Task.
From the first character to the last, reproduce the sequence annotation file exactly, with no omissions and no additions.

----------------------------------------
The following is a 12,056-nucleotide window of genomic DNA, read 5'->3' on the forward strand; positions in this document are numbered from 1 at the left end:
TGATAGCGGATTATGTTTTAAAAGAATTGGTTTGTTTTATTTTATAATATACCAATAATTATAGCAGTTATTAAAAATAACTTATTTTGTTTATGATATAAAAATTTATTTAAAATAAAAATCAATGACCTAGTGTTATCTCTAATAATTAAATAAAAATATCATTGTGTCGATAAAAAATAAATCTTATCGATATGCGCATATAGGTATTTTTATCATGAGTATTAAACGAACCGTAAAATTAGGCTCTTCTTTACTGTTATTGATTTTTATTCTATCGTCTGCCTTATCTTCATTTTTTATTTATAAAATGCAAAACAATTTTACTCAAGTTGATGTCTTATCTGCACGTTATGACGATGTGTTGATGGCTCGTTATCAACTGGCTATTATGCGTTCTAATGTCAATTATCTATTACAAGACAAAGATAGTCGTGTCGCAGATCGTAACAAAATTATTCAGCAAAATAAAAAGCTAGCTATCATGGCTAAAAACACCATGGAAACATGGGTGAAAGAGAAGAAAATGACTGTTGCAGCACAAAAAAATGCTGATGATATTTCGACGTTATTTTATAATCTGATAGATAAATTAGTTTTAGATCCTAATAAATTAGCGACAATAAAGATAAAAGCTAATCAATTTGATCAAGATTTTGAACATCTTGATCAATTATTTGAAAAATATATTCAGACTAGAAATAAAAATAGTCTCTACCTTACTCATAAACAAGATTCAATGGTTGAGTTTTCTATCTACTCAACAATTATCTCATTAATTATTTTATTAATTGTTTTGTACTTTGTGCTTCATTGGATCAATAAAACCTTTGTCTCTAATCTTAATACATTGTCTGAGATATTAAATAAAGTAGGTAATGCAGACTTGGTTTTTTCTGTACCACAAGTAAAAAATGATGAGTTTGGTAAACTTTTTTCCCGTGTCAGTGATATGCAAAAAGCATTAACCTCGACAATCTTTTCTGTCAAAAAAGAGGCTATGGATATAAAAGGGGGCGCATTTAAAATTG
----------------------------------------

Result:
The following is a 12,056-nucleotide window of genomic DNA, read 5'->3' on the forward strand; positions in this document are numbered from 1 at the left end:
TGATAGCGGATTATGTTTTAAAAGAATTGGTTTGTTTTATTTTATAATATACCAATAATTATAGCAGTTATTAAAAATAACTTATTTTGTTTATGATATAAAAATTTATTTAAAATAAAAATCAATGACCTAGTGTTATCTCTAATAATTAAATAAAAATATCATTGTGTCGATAAAAAATAAATCTTATCGATATGCGCATATAGGTATTTTTATCATGAGTATTAAACGAACCGTAAAATTAGGCTCTTCTTTACTGTTATTGATTTTTATTCTATCGTCTGCCTTATCTTCATTTTTTATTTATAAAATGCAAAACAATTTTACTCAAGTTGATGTCTTATCTGCACGTTATGACGATGTGTTGATGGCTCGTTATCAACTGGCTATTATGCGTTCTAATGTCAATTATCTATTACAAGACAAAGATAGTCGTGTCGCAGATCGTAACAAAATTATTCAGCAAAATAAAAAGCTAGCTATCATGGCTAAAAACACCATGGAAACATGGGTGAAAGAGAAGAAAATGACTGTTGCAGCACAAAAAAATGCTGATGATATTTCGACGTTATTTTATAATCTGATAGATAAATTAGTTTTAGATCCTAATAAATTAGCGACAATAAAGATAAAAGCTAATCAATTTGATCAAGATTTTGAACATCTTGATCAATTATTTGAAAAATATATTCAGACTAGAAATAAAAATAGTCTCTACCTTACTCATAAACAAGATTCAATGGTTGAGTTTTCTATCTACTCAACAATTATCTCATTAATTATTTTATTAATTGTTTTGTACTTTGTGCTTCATTGGATCAATAAAACCTTTGTCTCTAATCTTAATACATTGTCTGAGATATTAAATAAAGTAGGTAATGCAGACTTGGTTTTTTCTGTACCACAAGTAAAAAATGATGAGTTTGGTAAACTTTTTTCCCGTGTCAGTGATATGCAAAAAGCATTAACCTCGACAATCTTTTCTGTCAAAAAAGAGGCTATGGATATAAAAGGGGGCGCATTTAAAATTG